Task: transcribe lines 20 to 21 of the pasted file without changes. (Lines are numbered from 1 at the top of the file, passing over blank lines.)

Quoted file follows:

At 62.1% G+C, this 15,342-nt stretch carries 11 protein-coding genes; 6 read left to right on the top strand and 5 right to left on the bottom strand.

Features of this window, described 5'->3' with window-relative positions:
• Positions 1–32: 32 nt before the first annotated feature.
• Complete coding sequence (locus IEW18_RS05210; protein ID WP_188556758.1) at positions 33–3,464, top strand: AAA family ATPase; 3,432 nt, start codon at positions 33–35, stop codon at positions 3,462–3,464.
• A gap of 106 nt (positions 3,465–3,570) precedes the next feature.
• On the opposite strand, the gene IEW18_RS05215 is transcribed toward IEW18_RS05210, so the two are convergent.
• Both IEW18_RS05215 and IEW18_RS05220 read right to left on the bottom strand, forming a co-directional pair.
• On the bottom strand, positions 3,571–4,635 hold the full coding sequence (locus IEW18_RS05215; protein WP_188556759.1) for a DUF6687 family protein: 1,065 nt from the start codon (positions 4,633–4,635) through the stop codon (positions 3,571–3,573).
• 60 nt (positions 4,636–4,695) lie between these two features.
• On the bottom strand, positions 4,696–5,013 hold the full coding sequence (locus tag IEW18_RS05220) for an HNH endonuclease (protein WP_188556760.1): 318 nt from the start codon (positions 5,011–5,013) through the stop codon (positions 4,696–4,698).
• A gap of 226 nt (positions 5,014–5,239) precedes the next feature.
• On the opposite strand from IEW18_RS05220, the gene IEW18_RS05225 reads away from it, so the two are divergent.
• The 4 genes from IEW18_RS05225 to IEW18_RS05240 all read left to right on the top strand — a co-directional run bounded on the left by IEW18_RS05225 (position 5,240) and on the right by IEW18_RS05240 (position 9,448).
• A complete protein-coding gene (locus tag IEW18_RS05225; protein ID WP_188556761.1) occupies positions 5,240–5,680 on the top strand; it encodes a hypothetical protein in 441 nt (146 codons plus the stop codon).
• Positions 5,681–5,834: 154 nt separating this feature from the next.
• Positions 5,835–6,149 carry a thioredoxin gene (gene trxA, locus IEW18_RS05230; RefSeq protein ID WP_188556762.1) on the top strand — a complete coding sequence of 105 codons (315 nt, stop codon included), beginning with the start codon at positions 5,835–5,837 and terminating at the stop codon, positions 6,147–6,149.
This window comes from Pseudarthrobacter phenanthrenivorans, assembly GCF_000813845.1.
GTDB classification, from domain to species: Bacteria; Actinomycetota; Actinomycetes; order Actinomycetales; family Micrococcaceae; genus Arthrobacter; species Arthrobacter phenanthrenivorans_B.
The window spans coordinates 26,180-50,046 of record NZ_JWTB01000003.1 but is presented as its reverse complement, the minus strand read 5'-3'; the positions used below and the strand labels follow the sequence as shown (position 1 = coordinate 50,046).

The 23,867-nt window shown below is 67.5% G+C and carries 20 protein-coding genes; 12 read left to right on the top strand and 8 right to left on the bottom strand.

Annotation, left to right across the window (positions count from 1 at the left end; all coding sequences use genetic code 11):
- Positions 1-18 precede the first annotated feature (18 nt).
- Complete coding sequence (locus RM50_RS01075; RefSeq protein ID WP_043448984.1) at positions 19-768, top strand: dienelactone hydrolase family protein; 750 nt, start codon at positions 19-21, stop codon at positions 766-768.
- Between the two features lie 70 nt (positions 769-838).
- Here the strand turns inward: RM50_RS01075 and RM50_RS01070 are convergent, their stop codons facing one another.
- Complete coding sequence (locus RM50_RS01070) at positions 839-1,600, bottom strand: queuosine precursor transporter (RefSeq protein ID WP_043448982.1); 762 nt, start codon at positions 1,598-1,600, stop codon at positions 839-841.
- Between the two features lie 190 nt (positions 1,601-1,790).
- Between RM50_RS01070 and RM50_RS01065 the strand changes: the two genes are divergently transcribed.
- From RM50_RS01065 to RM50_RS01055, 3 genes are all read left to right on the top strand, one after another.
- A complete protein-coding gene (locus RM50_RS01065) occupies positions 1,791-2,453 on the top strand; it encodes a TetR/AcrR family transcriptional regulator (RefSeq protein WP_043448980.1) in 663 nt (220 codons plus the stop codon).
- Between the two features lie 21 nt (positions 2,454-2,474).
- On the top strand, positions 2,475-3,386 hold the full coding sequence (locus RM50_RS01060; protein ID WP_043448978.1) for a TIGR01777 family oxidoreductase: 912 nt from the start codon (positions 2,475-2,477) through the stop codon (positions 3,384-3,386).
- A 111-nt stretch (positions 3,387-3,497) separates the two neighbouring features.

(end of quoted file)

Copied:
The 23,867-nt window shown below is 67.5% G+C and carries 20 protein-coding genes; 12 read left to right on the top strand and 8 right to left on the bottom strand.

Annotation, left to right across the window (positions count from 1 at the left end; all coding sequences use genetic code 11):